The viewpoint should be below the subject, which means that you will have to fly with the sun behind you and shoot the subject from above. Quality footage comes when the sun is behind you and your camera is closer than three feet from your subject.
Aerial Filming Examples In Cinema
The closest I’ve ever come to being in a war zone was while filming aerial shots over the Pine Ridge Indian Reservation in South Dakota.
The Lakota Sioux had just ended an armed standoff with federal agents at Wounded Knee. We were flying low over the rolling hills and grazing cattle when a sheriff’s deputy pulled up alongside our helicopter, pointed his rifle at us, and told us to get the f**k out of there. It was a moment of truth for my sense of invulnerability.
In commercials, you have very little time to tell your story, so you must be very clear in your objectives. You must also be very flexible and able to change direction on a dime if you’re working with an art director who has great ideas that are not in line with what you’d originally written.
If you have an opportunity to write for commercials, I highly recommend it! It’s a very challenging but rewarding experience that will allow you to work with some great directors and actors (people like John Goodman and Antonio Banderas).
What Is Aerial Cinematography With Drones?
Aerial cinematography is the use of drones to capture footage from above. Drones are also called unmanned aerial vehicles, or UAVs, and they’re a relatively new technology for both commercial and personal use.
The popularity of aerial cinematography has increased by leaps and bounds in a short period, largely because drone cameras are easy to operate and come at a lower cost than traditional camera equipment. They are also more versatile than their ground-based counterparts, allowing filmmakers to capture images that would have been impossible just a few years ago.
Today’s flying cameras can record high-resolution video, photos, and even still images in low-light conditions. Many of these devices have built-in GPS and motion sensors that allow them to capture smooth video while moving.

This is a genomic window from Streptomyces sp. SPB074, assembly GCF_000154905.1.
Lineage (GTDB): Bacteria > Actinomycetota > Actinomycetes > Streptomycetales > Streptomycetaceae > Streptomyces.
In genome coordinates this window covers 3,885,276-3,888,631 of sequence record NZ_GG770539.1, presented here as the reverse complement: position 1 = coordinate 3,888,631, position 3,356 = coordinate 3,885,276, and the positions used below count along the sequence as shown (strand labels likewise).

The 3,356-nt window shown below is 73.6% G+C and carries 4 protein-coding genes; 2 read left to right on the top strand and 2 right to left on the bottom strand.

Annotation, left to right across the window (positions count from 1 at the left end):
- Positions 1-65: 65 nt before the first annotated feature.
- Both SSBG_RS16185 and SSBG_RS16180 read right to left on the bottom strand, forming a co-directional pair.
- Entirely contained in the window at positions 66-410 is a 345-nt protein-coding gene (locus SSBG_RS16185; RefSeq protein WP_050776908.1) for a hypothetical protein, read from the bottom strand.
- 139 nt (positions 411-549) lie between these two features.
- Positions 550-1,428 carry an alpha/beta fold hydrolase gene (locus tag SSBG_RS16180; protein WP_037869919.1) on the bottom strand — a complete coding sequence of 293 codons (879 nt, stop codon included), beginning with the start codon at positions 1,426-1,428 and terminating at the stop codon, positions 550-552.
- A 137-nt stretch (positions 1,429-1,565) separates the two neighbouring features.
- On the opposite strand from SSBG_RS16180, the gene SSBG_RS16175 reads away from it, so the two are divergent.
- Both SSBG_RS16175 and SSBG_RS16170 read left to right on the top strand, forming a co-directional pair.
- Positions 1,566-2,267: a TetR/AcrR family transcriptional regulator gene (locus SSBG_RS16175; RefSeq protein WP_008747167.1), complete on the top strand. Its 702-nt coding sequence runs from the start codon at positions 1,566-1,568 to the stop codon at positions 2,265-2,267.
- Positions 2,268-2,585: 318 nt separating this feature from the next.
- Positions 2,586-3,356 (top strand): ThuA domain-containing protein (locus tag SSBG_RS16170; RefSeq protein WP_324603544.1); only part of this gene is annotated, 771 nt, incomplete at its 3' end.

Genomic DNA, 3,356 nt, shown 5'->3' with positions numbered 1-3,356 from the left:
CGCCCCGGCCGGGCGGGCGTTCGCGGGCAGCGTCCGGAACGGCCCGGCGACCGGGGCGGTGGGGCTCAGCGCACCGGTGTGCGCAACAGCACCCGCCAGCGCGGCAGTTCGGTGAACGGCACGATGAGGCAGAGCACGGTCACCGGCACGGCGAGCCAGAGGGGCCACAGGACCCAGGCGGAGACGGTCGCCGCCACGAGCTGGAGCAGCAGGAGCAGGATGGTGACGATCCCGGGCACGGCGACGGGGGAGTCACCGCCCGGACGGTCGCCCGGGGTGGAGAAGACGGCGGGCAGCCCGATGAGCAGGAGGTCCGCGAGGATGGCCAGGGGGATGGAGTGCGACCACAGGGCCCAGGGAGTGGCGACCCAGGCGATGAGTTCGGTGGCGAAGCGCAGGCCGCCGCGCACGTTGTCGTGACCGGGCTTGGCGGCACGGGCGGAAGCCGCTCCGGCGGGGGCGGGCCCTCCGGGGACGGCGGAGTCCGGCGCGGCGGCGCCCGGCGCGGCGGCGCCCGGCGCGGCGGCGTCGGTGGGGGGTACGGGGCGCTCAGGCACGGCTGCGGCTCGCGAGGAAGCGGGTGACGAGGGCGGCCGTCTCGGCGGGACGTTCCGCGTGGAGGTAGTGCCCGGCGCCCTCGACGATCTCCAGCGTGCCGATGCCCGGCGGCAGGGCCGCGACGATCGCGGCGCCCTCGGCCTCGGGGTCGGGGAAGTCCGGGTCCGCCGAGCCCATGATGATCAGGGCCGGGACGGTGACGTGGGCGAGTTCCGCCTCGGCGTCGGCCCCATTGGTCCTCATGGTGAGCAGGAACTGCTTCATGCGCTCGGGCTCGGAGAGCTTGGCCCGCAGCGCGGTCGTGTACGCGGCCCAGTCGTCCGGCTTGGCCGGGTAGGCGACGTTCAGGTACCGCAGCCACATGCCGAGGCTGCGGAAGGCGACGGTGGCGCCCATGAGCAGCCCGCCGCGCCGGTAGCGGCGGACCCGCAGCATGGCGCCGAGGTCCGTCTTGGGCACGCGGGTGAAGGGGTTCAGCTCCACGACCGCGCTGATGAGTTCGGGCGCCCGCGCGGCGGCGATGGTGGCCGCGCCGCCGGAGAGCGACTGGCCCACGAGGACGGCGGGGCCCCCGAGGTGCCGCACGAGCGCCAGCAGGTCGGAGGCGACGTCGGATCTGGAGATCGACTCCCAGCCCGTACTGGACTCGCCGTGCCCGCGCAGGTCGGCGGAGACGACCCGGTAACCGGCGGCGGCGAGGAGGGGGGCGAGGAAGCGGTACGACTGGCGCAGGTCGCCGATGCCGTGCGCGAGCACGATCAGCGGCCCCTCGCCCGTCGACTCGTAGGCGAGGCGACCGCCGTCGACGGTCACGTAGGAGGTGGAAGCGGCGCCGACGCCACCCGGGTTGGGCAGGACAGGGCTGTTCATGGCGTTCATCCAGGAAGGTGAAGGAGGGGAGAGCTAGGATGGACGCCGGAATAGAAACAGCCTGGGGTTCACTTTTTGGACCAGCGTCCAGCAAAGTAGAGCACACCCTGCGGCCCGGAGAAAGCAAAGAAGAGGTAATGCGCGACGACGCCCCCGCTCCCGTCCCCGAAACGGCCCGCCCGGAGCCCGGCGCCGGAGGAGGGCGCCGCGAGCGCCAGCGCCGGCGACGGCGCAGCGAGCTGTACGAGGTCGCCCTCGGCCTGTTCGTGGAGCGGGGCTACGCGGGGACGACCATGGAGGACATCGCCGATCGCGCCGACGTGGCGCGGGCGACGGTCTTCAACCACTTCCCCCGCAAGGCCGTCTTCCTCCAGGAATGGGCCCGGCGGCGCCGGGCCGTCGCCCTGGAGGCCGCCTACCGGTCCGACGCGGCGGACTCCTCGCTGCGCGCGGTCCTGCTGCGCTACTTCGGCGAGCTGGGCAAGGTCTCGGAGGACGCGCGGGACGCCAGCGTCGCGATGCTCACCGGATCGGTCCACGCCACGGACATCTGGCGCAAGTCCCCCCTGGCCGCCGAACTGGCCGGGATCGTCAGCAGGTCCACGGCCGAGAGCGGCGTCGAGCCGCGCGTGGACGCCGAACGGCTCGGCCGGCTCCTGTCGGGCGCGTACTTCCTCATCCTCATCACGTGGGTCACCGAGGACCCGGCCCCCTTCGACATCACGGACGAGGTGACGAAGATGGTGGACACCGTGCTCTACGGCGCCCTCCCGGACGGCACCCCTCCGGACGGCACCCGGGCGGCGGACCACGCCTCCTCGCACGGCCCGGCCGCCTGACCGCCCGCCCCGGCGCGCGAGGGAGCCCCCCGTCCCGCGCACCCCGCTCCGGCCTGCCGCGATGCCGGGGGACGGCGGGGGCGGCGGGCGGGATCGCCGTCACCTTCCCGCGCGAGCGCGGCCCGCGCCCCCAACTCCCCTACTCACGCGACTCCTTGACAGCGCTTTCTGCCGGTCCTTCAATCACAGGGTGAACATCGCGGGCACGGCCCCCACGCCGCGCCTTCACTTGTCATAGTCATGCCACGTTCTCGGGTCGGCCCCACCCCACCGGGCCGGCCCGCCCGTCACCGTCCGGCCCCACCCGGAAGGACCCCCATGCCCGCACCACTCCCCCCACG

Here are some examples of uses that only drones could accomplish:
Recording from unique perspectives. Aerial cinematography allows filmmakers to get above their subjects without physically being there. This allows for unique shots that can’t be captured any other way. Filmmakers who want to shoot sweeping landscape shots, for example, no longer need to hike miles into the wilderness — they can simply fly above it with a drone camera in tow.
Aerial Shots During World War I
During WWI, they were the newest and most exciting weapons of the war. At first, people were skeptical about this new invention, but soon it became the main weapon in the war. They were used to spy on the enemy, attack them, and deliver messages all over the place. They played a vital role in the war.
How did they work?
An aerial was a small plane (about 10 feet long) with two propellers on it that were controlled by radio waves. The plane could carry explosive bombs and cameras. They worked by having a pilot flying it hundreds of yards away from his target, and he would send radio waves to fly the plane.
They could travel up to 14 miles away from their pilot, who was usually on a ship or an airplane. One advantage of aerial shots was that they could do things planes couldn’t do. Planes couldn’t land on ships since they didn’t have the arresting gear to stop them quickly enough (a device for bringing an airplane down safely on a ship). And planes wouldn’t be able to get into really tight spots where an aerial could go.
Aerial Shots During World War II
During World War II, airplanes were used for a variety of purposes, including surveillance and bombing. Aerial views were used to study the landscape during this era, as well as by military and government officials. In addition, aerial photography was also important in the development of cartography.
The use of aerial photography as an art form began in the early 1900s and became one of the most popular forms of art by the end of the century. While it took some time, people eventually recognized that aerial photography could capture images of places that cannot be seen using other types of cameras.
Toward the start of the 20th century, most commercial photos were shot using a “large-format camera with film usually measuring 4×5 inches” (Baldwin). Since these cameras were so large and heavy, only a few photographers used them at any given time. As photography became more advanced and accessible, people looked for ways to take pictures from above.